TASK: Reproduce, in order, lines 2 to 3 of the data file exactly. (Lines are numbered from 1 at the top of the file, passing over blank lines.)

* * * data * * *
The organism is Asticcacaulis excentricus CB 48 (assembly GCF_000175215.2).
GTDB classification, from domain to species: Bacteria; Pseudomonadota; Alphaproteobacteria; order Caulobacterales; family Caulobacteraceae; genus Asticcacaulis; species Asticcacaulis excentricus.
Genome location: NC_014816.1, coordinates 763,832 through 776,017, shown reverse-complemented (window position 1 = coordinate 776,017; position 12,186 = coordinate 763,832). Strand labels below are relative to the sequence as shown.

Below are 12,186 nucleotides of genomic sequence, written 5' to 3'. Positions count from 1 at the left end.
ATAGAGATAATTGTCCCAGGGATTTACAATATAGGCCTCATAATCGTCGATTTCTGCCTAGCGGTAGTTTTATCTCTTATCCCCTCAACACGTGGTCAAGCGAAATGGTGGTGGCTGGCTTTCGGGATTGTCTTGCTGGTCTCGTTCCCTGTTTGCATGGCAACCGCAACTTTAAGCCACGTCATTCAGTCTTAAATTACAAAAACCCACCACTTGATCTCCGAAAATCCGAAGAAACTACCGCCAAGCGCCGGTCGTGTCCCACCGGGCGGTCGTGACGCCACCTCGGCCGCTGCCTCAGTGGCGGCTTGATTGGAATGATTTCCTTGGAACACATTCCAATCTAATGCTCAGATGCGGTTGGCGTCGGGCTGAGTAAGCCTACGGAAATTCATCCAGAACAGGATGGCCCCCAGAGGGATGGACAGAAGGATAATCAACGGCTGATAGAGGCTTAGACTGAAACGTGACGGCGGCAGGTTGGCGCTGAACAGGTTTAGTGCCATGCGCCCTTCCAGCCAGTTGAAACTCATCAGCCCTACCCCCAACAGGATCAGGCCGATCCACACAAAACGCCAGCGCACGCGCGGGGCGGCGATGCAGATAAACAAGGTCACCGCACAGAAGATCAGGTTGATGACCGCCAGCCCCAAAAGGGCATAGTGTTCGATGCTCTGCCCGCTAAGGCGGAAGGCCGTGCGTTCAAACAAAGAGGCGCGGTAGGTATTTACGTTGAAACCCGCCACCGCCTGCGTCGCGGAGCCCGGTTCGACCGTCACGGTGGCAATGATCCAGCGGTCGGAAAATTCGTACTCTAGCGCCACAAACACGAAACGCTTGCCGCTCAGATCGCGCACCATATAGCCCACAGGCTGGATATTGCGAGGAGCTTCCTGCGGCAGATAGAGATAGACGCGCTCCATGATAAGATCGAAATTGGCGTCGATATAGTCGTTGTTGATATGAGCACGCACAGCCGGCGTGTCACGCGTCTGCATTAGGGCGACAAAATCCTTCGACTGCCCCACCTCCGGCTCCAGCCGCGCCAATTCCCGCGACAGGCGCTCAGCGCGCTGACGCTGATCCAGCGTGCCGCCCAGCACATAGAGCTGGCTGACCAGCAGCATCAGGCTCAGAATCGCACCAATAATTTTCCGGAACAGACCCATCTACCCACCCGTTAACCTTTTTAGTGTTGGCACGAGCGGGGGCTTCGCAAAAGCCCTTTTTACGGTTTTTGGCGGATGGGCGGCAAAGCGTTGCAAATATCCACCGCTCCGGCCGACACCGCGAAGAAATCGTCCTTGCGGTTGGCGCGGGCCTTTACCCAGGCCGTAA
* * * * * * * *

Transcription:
GTDB classification, from domain to species: Bacteria; Pseudomonadota; Alphaproteobacteria; order Caulobacterales; family Caulobacteraceae; genus Asticcacaulis; species Asticcacaulis excentricus.
Genome location: NC_014816.1, coordinates 763,832 through 776,017, shown reverse-complemented (window position 1 = coordinate 776,017; position 12,186 = coordinate 763,832). Strand labels below are relative to the sequence as shown.